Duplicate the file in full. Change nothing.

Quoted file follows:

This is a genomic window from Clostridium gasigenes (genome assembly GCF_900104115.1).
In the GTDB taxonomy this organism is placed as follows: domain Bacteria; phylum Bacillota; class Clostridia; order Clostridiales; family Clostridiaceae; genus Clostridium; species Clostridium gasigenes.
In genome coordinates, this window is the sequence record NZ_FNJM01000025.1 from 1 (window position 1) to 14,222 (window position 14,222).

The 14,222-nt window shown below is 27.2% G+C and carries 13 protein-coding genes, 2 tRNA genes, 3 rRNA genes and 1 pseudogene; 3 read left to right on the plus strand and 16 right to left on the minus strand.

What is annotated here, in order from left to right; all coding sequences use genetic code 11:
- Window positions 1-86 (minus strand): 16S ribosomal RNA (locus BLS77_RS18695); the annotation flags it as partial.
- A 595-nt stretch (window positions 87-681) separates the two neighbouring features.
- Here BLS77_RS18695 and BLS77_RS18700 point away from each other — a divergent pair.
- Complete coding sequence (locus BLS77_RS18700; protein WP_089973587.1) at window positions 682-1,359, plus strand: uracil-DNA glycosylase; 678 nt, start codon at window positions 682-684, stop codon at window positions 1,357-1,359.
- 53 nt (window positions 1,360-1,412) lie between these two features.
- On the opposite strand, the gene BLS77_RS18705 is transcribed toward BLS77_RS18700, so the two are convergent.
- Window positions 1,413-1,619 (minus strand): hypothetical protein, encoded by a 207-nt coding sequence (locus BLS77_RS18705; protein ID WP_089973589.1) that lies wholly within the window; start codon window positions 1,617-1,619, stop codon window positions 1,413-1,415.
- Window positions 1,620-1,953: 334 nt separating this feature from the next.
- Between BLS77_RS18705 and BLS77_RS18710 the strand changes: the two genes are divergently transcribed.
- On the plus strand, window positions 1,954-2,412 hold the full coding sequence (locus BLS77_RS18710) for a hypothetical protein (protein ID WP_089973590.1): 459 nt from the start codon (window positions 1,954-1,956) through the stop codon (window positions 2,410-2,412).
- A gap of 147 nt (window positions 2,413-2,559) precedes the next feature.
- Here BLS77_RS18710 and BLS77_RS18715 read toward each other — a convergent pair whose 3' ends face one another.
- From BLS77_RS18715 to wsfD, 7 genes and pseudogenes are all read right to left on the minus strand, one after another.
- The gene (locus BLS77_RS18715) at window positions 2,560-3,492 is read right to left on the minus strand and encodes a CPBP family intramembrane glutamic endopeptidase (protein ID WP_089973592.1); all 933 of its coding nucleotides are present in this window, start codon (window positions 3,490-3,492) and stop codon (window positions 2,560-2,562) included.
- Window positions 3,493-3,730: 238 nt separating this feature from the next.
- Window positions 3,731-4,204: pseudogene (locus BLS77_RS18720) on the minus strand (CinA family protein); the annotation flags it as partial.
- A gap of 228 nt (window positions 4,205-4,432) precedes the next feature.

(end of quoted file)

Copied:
This is a genomic window from Clostridium gasigenes (genome assembly GCF_900104115.1).
In the GTDB taxonomy this organism is placed as follows: domain Bacteria; phylum Bacillota; class Clostridia; order Clostridiales; family Clostridiaceae; genus Clostridium; species Clostridium gasigenes.
In genome coordinates, this window is the sequence record NZ_FNJM01000025.1 from 1 (window position 1) to 14,222 (window position 14,222).

The 14,222-nt window shown below is 27.2% G+C and carries 13 protein-coding genes, 2 tRNA genes, 3 rRNA genes and 1 pseudogene; 3 read left to right on the plus strand and 16 right to left on the minus strand.

What is annotated here, in order from left to right; all coding sequences use genetic code 11:
- Window positions 1-86 (minus strand): 16S ribosomal RNA (locus BLS77_RS18695); the annotation flags it as partial.
- A 595-nt stretch (window positions 87-681) separates the two neighbouring features.
- Here BLS77_RS18695 and BLS77_RS18700 point away from each other — a divergent pair.
- Complete coding sequence (locus BLS77_RS18700; protein WP_089973587.1) at window positions 682-1,359, plus strand: uracil-DNA glycosylase; 678 nt, start codon at window positions 682-684, stop codon at window positions 1,357-1,359.
- 53 nt (window positions 1,360-1,412) lie between these two features.
- On the opposite strand, the gene BLS77_RS18705 is transcribed toward BLS77_RS18700, so the two are convergent.
- Window positions 1,413-1,619 (minus strand): hypothetical protein, encoded by a 207-nt coding sequence (locus BLS77_RS18705; protein ID WP_089973589.1) that lies wholly within the window; start codon window positions 1,617-1,619, stop codon window positions 1,413-1,415.
- Window positions 1,620-1,953: 334 nt separating this feature from the next.
- Between BLS77_RS18705 and BLS77_RS18710 the strand changes: the two genes are divergently transcribed.
- On the plus strand, window positions 1,954-2,412 hold the full coding sequence (locus BLS77_RS18710) for a hypothetical protein (protein ID WP_089973590.1): 459 nt from the start codon (window positions 1,954-1,956) through the stop codon (window positions 2,410-2,412).
- A gap of 147 nt (window positions 2,413-2,559) precedes the next feature.
- Here BLS77_RS18710 and BLS77_RS18715 read toward each other — a convergent pair whose 3' ends face one another.
- From BLS77_RS18715 to wsfD, 7 genes and pseudogenes are all read right to left on the minus strand, one after another.
- The gene (locus BLS77_RS18715) at window positions 2,560-3,492 is read right to left on the minus strand and encodes a CPBP family intramembrane glutamic endopeptidase (protein ID WP_089973592.1); all 933 of its coding nucleotides are present in this window, start codon (window positions 3,490-3,492) and stop codon (window positions 2,560-2,562) included.
- Window positions 3,493-3,730: 238 nt separating this feature from the next.
- Window positions 3,731-4,204: pseudogene (locus BLS77_RS18720) on the minus strand (CinA family protein); the annotation flags it as partial.
- A gap of 228 nt (window positions 4,205-4,432) precedes the next feature.